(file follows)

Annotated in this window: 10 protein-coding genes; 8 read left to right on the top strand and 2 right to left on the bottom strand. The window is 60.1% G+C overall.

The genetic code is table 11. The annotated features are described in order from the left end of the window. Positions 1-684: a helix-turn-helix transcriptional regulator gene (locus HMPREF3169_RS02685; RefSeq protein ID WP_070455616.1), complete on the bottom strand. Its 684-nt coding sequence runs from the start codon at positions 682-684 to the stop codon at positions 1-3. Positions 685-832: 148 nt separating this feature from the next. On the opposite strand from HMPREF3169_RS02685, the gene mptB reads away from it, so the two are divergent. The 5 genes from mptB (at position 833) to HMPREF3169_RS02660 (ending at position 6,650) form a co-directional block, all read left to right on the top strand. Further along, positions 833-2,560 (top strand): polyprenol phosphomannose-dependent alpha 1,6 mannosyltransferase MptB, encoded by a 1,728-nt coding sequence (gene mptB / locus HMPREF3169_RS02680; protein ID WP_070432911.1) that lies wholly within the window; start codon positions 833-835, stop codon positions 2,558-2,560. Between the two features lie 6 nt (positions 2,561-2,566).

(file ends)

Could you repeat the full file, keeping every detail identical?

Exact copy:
Annotated in this window: 10 protein-coding genes; 8 read left to right on the top strand and 2 right to left on the bottom strand. The window is 60.1% G+C overall.

The genetic code is table 11. The annotated features are described in order from the left end of the window. Positions 1-684: a helix-turn-helix transcriptional regulator gene (locus HMPREF3169_RS02685; RefSeq protein ID WP_070455616.1), complete on the bottom strand. Its 684-nt coding sequence runs from the start codon at positions 682-684 to the stop codon at positions 1-3. Positions 685-832: 148 nt separating this feature from the next. On the opposite strand from HMPREF3169_RS02685, the gene mptB reads away from it, so the two are divergent. The 5 genes from mptB (at position 833) to HMPREF3169_RS02660 (ending at position 6,650) form a co-directional block, all read left to right on the top strand. Further along, positions 833-2,560 (top strand): polyprenol phosphomannose-dependent alpha 1,6 mannosyltransferase MptB, encoded by a 1,728-nt coding sequence (gene mptB / locus HMPREF3169_RS02680; protein ID WP_070432911.1) that lies wholly within the window; start codon positions 833-835, stop codon positions 2,558-2,560. Between the two features lie 6 nt (positions 2,561-2,566).